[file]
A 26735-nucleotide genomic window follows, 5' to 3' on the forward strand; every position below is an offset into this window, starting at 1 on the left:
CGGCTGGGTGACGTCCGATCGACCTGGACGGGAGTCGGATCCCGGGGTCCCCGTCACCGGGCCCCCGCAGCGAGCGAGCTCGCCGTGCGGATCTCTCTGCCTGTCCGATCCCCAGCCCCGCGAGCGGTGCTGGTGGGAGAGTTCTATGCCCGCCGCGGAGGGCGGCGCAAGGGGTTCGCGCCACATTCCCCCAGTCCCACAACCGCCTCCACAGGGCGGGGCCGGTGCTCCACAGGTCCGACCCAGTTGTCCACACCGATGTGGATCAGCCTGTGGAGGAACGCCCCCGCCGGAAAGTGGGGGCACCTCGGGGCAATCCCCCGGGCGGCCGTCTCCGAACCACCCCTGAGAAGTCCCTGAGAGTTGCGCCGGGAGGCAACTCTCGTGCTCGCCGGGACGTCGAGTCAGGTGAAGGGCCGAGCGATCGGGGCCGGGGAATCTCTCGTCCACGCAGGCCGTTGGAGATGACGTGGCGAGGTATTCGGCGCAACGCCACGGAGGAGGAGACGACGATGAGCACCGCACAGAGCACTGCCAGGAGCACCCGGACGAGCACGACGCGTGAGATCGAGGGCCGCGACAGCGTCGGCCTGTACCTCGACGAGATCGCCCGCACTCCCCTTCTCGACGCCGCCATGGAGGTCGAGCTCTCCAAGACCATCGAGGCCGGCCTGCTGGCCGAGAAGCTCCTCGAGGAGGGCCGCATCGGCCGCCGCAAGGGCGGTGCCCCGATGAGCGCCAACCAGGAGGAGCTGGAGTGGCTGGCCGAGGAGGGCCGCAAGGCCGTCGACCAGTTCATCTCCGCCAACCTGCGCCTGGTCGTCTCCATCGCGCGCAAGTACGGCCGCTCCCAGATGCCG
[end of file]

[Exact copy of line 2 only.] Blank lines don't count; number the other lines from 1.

CGGCTGGGTGACGTCCGATCGACCTGGACGGGAGTCGGATCCCGGGGTCCCCGTCACCGGGCCCCCGCAGCGAGCGAGCTCGCCGTGCGGATCTCTCTGCCTGTCCGATCCCCAGCCCCGCGAGCGGTGCTGGTGGGAGAGTTCTATGCCCGCCGCGGAGGGCGGCGCAAGGGGTTCGCGCCACATTCCCCCAGTCCCACAACCGCCTCCACAGGGCGGGGCCGGTGCTCCACAGGTCCGACCCAGTTGTCCACACCGATGTGGATCAGCCTGTGGAGGAACGCCCCCGCCGGAAAGTGGGGGCACCTCGGGGCAATCCCCCGGGCGGCCGTCTCCGAACCACCCCTGAGAAGTCCCTGAGAGTTGCGCCGGGAGGCAACTCTCGTGCTCGCCGGGACGTCGAGTCAGGTGAAGGGCCGAGCGATCGGGGCCGGGGAATCTCTCGTCCACGCAGGCCGTTGGAGATGACGTGGCGAGGTATTCGGCGCAACGCCACGGAGGAGGAGACGACGATGAGCACCGCACAGAGCACTGCCAGGAGCACCCGGACGAGCACGACGCGTGAGATCGAGGGCCGCGACAGCGTCGGCCTGTACCTCGACGAGATCGCCCGCACTCCCCTTCTCGACGCCGCCATGGAGGTCGAGCTCTCCAAGACCATCGAGGCCGGCCTGCTGGCCGAGAAGCTCCTCGAGGAGGGCCGCATCGGCCGCCGCAAGGGCGGTGCCCCGATGAGCGCCAACCAGGAGGAGCTGGAGTGGCTGGCCGAGGAGGGCCGCAAGGCCGTCGACCAGTTCATCTCCGCCAACCTGCGCCTGGTCGTCTCCATCGCGCGCAAGTACGGCCGCTCCCAGATGCCG